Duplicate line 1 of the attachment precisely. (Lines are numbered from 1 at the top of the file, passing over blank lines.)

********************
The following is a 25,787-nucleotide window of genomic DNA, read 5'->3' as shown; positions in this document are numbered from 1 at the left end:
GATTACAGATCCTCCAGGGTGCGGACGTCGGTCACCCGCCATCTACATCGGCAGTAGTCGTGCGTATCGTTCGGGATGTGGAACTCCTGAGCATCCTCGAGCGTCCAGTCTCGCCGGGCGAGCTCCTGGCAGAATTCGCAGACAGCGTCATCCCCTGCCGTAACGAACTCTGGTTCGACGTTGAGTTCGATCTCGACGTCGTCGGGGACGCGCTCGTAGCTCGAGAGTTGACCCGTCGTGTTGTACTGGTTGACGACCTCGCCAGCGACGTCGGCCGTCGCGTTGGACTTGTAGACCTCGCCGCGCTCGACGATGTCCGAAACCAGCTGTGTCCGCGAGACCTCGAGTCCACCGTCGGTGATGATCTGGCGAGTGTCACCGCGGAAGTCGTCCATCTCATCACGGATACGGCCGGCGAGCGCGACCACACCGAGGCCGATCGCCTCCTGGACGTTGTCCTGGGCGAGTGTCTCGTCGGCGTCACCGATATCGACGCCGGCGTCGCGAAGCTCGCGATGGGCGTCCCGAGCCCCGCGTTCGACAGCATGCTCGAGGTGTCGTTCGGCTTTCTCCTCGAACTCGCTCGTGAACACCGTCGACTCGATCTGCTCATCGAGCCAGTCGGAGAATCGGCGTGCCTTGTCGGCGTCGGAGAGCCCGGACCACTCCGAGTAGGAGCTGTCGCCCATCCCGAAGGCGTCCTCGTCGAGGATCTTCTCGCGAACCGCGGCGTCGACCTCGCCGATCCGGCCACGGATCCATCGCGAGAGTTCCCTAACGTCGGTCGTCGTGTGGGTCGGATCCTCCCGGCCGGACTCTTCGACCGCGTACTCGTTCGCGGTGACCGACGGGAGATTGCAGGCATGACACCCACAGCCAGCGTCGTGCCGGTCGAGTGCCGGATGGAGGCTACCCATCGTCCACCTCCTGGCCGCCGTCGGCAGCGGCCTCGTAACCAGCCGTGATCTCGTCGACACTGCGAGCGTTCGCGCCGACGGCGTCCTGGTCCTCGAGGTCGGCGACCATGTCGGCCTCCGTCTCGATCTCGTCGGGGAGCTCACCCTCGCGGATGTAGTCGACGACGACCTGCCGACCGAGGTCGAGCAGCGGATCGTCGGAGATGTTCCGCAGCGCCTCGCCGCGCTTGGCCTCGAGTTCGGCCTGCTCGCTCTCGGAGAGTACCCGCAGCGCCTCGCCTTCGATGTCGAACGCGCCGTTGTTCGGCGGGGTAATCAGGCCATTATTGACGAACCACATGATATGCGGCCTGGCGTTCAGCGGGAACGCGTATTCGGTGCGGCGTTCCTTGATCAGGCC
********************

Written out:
The following is a 25,787-nucleotide window of genomic DNA, read 5'->3' as shown; positions in this document are numbered from 1 at the left end: